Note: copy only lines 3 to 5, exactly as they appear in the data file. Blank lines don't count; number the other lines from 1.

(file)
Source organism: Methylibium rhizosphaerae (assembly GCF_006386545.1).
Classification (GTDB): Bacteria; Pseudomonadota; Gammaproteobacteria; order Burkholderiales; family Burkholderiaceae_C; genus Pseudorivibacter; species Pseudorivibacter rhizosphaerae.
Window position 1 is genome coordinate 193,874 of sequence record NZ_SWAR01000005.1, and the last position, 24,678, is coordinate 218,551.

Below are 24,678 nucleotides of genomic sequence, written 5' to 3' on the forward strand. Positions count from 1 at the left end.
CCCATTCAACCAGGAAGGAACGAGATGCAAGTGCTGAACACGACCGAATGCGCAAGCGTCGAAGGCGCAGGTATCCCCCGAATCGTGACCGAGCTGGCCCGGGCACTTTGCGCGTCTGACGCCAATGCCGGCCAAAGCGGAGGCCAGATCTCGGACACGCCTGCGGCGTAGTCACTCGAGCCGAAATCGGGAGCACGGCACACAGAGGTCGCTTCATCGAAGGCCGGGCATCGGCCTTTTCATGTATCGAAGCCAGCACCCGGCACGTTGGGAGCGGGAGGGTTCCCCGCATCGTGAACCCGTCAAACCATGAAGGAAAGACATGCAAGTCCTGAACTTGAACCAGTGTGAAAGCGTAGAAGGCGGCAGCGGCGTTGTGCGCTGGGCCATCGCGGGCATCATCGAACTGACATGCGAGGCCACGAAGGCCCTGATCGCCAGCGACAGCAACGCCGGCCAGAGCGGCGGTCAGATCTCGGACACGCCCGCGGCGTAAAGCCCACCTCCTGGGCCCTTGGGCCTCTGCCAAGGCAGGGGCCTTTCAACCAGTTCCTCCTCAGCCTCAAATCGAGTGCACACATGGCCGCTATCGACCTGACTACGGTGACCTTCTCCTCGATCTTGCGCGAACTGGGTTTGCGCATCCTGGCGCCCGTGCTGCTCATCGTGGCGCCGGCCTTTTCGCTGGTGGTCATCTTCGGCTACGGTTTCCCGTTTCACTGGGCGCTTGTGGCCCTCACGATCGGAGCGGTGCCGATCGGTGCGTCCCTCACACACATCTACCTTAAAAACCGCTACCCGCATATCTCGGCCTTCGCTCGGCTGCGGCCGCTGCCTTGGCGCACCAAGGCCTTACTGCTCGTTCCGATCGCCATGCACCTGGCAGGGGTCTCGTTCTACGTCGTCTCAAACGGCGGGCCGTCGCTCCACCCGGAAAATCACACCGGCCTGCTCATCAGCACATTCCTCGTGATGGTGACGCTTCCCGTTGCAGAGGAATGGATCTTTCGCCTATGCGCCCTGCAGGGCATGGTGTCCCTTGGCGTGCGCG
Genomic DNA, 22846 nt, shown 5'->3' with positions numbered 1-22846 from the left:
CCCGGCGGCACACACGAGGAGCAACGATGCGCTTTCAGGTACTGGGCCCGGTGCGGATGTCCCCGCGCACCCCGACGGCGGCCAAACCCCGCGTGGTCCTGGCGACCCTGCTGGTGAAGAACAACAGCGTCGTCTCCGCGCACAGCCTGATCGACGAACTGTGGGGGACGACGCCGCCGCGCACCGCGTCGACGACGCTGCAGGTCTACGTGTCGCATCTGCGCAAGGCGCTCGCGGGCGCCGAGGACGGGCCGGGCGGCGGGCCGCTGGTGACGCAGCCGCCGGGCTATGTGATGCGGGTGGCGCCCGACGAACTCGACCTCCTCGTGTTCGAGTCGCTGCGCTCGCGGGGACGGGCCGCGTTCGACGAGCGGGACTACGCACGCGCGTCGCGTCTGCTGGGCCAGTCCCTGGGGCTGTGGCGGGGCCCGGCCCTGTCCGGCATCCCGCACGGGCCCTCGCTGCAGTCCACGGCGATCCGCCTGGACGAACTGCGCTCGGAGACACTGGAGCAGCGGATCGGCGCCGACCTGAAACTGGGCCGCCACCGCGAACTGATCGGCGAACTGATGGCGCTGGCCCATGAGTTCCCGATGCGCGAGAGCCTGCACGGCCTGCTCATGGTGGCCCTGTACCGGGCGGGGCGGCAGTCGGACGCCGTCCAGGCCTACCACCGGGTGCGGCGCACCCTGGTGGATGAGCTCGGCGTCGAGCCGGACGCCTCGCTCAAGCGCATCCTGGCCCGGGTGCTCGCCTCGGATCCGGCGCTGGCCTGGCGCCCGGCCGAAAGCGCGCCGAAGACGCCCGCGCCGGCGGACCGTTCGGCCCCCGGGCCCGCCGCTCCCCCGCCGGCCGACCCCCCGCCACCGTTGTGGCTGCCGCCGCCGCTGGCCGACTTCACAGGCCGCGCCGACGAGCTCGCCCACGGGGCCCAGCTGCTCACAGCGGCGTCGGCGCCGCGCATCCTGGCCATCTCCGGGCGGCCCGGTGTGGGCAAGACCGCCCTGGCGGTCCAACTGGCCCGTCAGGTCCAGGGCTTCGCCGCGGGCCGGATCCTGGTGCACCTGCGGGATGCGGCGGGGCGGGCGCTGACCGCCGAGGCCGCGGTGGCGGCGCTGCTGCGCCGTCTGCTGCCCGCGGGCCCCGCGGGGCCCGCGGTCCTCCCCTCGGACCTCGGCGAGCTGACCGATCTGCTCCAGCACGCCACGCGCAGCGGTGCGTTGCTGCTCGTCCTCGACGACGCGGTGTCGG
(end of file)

Window position 1 is genome coordinate 193,874 of sequence record NZ_SWAR01000005.1, and the last position, 24,678, is coordinate 218,551.

Below are 24,678 nucleotides of genomic sequence, written 5' to 3' on the forward strand. Positions count from 1 at the left end.
CCCATTCAACCAGGAAGGAACGAGATGCAAGTGCTGAACACGACCGAATGCGCAAGCGTCGAAGGCGCAGGTATCCCCCGAATCGTGACCGAGCTGGCCCGGGCACTTTGCGCGTCTGACGCCAATGCCGGCCAAAGCGGAGGCCAGATCTCGGACACGCCTGCGGCGTAGTCACTCGAGCCGAAATCGGGAGCACGGCACACAGAGGTCGCTTCATCGAAGGCCGGGCATCGGCCTTTTCATGTATCGAAGCCAGCACCCGGCACGTTGGGAGCGGGAGGGTTCCCCGCATCGTGAACCCGTCAAACCATGAAGGAAAGACATGCAAGTCCTGAACTTGAACCAGTGTGAAAGCGTAGAAGGCGGCAGCGGCGTTGTGCGCTGGGCCATCGCGGGCATCATCGAACTGACATGCGAGGCCACGAAGGCCCTGATCGCCAGCGACAGCAACGCCGGCCAGAGCGGCGGTCAGATCTCGGACACGCCCGCGGCGTAAAGCCCACCTCCTGGGCCCTTGGGCCTCTGCCAAGGCAGGGGCCTTTCAACCAGTTCCTCCTCAGCCTCAAATCGAGTGCACACATGGCCGCTATCGACCTGACTACGGTGACCTTCTCCTCGATCTTGCGCGAACTGGGTTTGCGCATCCTGGCGCCCGTGCTGCTCATCGTGGCGCCGGCCTTTTCGCTGGTGGTCATCTTCGGCTACGGTTTCCCGTTTCACTGGGCGCTTGTGGCCCTCACGATCGGAGCGGTGCCGATCGGTGCGTCCCTCACACACATCTACCTTAAAAACCGCTACCCGCATATCTCGGCCTTCGCTCGGCTGCGGCCGCTGCCTTGGCGCACCAAGGCCTTACTGCTCGTTCCGATCGCCATGCACCTGGCAGGGGTCTCGTTCTACGTCGTCTCAAACGGCGGGCCGTCGCTCCACCCGGAAAATCACACCGGCCTGCTCATCAGCACATTCCTCGTGATGGTGACGCTTCCCGTTGCAGAGGAATGGATCTTTCGCCTATGCGCCCTGCAGGGCATGGTGTCCCTTGGCGTGCGCG